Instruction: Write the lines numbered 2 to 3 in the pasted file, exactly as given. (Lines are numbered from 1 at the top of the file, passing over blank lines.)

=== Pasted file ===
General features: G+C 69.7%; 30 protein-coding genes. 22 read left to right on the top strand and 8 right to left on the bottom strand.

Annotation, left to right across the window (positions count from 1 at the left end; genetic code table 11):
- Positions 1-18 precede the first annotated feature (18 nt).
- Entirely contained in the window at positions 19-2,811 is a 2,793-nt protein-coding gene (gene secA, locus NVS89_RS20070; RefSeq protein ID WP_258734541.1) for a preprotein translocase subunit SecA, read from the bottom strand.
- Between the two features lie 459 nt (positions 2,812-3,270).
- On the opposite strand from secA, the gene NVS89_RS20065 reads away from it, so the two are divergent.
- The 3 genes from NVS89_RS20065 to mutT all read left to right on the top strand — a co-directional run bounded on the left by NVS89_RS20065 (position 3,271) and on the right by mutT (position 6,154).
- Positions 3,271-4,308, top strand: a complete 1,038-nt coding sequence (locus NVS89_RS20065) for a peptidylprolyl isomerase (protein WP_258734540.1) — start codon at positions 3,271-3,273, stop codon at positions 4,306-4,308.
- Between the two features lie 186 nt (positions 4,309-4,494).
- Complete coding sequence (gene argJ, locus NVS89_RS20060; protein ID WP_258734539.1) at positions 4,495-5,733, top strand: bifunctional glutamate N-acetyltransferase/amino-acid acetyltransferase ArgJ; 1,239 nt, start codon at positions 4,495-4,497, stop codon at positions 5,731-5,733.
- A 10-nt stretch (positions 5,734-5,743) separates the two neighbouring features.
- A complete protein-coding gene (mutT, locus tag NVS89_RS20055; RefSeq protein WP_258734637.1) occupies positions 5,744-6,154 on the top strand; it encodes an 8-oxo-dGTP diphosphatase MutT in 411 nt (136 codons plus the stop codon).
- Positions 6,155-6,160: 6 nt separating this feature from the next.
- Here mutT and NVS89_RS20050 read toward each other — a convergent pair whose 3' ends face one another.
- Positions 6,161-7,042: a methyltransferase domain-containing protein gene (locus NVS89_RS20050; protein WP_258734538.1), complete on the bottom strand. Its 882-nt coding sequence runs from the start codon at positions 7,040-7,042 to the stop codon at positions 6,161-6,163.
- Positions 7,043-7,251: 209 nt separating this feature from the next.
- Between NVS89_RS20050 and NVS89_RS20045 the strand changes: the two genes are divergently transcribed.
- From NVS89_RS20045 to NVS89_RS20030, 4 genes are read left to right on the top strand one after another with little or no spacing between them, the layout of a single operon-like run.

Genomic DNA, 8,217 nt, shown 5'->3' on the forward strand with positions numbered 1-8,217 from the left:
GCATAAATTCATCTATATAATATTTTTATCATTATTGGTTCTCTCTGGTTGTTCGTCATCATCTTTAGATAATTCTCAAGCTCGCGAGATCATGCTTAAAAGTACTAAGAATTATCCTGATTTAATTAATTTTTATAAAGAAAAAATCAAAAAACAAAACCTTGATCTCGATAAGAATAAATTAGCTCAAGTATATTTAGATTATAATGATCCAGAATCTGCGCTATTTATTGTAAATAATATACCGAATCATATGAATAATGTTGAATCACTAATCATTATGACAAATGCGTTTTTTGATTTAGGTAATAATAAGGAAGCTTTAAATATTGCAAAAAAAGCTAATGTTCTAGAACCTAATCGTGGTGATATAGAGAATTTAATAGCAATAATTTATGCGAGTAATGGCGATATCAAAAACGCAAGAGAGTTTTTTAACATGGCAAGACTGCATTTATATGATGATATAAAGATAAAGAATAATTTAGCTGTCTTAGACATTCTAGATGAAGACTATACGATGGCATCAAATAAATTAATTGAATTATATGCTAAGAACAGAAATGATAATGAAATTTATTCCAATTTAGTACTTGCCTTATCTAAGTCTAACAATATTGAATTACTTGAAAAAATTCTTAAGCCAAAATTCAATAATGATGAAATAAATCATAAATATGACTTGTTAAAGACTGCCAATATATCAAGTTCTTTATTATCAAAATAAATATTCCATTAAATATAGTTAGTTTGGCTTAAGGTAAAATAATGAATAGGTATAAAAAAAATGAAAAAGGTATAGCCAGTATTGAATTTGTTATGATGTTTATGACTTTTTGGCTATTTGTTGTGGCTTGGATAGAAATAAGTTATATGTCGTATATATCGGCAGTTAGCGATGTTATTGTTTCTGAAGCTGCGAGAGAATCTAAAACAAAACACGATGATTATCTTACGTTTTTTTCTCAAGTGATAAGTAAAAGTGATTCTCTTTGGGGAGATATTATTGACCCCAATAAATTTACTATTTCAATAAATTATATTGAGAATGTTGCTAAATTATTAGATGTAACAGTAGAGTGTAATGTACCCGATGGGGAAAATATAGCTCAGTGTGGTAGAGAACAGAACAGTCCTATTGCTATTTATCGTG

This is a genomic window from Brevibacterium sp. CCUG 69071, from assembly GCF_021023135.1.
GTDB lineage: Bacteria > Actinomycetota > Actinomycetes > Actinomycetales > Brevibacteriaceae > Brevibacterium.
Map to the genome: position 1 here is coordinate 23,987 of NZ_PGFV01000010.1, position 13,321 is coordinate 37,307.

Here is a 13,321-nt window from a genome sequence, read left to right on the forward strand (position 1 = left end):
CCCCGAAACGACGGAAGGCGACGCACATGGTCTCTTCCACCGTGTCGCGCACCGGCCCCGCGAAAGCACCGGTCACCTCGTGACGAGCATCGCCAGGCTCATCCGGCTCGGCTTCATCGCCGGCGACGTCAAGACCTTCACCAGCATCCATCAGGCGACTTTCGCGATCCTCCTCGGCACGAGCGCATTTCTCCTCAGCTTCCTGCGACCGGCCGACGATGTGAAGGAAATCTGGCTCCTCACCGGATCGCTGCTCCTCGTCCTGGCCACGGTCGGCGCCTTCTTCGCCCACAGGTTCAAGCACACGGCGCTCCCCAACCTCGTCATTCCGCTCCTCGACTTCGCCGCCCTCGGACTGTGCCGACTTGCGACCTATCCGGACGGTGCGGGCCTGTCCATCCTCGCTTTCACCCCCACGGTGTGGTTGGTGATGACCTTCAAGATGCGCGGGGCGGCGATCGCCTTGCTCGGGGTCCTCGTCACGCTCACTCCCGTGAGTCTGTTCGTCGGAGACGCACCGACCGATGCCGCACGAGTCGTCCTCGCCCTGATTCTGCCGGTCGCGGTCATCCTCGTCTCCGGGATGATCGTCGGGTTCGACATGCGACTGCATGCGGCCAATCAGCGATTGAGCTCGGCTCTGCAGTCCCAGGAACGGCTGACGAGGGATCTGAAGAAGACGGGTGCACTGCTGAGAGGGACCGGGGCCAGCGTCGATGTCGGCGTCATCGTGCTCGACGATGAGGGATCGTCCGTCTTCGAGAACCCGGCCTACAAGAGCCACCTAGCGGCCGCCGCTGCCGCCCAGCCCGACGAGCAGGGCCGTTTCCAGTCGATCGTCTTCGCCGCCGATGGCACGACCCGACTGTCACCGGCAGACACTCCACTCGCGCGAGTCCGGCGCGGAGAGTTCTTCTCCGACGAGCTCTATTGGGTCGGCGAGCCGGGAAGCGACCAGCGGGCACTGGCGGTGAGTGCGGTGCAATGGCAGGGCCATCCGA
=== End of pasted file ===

Annotation, left to right across the window (positions count from 1 at the left end; genetic code table 11):
- Positions 1-18 precede the first annotated feature (18 nt).